Blazers guard Terrel Harris suspended 5 games for violating league anti-drug policy

Portland Trail Blazers guard Terrel Harris has been suspended for five games "for violating the terms of the NBA/NBPA Anti-Drug Program," the league announced Monday.

Harris, who turns 26 on Aug. 10, joined the Blazers in July after finishing last season with the New Orleans Hornets. The newly christened Pelicans made Harris a late addition to the three-team deal that imported Tyreke Evans and rookie center Jeff Withey, sent Greivis Vasquez to the Sacramento Kings and shipped Robin Lopez and Harris to Portland. Sacramento also got a future second-round draft pick from Portland in the swap.

The league's announcement didn't identify the substance for which Harris tested positive. Based on the penalty structure laid out in the joint anti-drug policy, though, it seems unlikely it was a steroid or performance-enhancing drug — players who test positive for a so-called "SPED" get a 20-game suspension for their first violation. (Hey, there, Hedo.) Ditto for what the policy defines as "drugs of abuse" — a list that includes, but is not limited to, methamphetamine, MDMA, cocaine, GHB, LSD, ketamine, PCP, benzodiazepines and opiates — because those carry immediate dismissal and disqualification from the NBA.

The policy's section on discipline does, however, include this passage:

If a player tests positive for marijuana, or if he is convicted of, or pleads guilty to, the use or possession of marijuana, he will be required to submit to treatment, counseling, and aftercare testing in the Program. A second violation will result in a $25,000 fine, and any subsequent violations will result in a suspension that is 5 games longer than the player’s immediately-preceding marijuana suspension.

So, there's that.

NBA players are subject to six random tests each season and offseason — four during the season and two in the offseason. They may also be subject to "reasonable cause testing," triggered when an "Independent Expert" decides there's reasonable cause to test a player for a banned substance — that player is then subject to four extra random tests over a six-week span.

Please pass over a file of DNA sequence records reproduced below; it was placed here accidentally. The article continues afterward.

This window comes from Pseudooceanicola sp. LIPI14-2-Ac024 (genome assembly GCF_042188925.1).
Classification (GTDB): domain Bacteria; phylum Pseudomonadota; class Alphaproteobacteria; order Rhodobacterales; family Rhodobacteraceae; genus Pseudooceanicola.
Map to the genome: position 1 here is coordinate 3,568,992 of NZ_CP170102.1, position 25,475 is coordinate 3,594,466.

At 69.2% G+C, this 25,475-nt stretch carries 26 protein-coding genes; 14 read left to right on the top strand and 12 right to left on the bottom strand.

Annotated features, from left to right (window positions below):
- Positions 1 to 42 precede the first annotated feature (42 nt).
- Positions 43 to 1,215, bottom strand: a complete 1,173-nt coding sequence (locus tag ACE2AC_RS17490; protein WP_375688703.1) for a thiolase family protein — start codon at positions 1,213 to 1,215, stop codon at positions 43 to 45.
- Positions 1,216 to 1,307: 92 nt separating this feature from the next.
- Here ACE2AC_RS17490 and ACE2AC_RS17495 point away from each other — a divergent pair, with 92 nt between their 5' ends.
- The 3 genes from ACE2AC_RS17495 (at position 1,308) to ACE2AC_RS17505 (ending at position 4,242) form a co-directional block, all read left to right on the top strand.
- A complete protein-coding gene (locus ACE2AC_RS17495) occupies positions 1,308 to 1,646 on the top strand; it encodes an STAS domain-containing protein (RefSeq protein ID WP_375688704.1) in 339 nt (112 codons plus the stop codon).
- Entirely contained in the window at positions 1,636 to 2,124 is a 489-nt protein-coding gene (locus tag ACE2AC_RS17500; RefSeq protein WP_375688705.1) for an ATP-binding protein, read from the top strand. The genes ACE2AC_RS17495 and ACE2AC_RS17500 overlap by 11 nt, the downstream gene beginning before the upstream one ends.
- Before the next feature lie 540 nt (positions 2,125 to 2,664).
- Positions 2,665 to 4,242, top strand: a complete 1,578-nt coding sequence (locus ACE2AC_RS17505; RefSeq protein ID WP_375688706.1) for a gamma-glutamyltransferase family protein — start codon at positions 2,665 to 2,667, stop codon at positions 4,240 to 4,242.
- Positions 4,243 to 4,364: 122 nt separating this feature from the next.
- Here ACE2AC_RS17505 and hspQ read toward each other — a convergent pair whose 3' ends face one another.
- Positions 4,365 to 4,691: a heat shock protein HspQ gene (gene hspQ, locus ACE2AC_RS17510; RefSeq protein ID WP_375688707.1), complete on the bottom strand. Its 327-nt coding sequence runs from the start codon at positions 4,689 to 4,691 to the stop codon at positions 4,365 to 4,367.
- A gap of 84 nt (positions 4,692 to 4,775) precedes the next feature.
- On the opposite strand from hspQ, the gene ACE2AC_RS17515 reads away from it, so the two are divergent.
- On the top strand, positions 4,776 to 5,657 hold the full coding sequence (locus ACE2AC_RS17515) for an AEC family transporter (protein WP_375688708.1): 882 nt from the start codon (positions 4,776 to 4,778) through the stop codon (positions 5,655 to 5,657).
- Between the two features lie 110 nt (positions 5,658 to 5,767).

For more on how the suspension impacts Terry Stotts' squad in Portland, here's Mike Tokito of The Oregonian:

Although Harris is on the Blazers’ current roster, he is not expected to be part of the team’s long-term plans. The 6-foot-4 Harris is a shooting guard, a position the Blazers can use Wesley Matthews, Will Barton, Allen Crabbe, C.J. McCollum and Nicolas Batum at. [...] Harris' contract will not be guaranteed unless he is still on Portland’s roster past Oct. 31.

The NBA's punishment will be for the first five games of next season "for which he is eligible and physically able to play," the league said.

Given the roster glut, the lack of substantial guarantees on his deal deal (even if he's on the roster as of Oct. 31, only $150,000 of his $1.15 million deal is locked in, according to's salary database) and the inauspicious beginning to his career in the Pacific Northwest — which may wipe away the positive impression Harris left by scoring 25 points and snagging six rebounds in Portland's Las Vegas Summer League finale — that could very well be a team other than the Blazers.

After going undrafted out of Oklahoma State in the 2009 NBA draft, Harris has played for six teams in four years, going from France to the D-League to Germany and back, with three brief NBA cups of coffee — one with the Miami Heat in late 2011-12, another with the Heat in early 2012-13 and the hitch with the Hornets to end last season — breaking up the minor-league stints.

Harris briefly ran into trouble during his time in Stillwater, with Oklahoma State suspending him indefinitely in April 2008 for violating team rules. He was reinstated four months later and played his senior season for coach Travis Ford, averaging a tick under 14 points, five rebounds, two assists and two steals per game en route to an honorable mention for the All-Big 12 team. He also earned a one-game suspension for leaving the bench during an on-court altercation in April 2011 that caused him to miss a D-League playoff game for the Rio Grande Valley Vipers.

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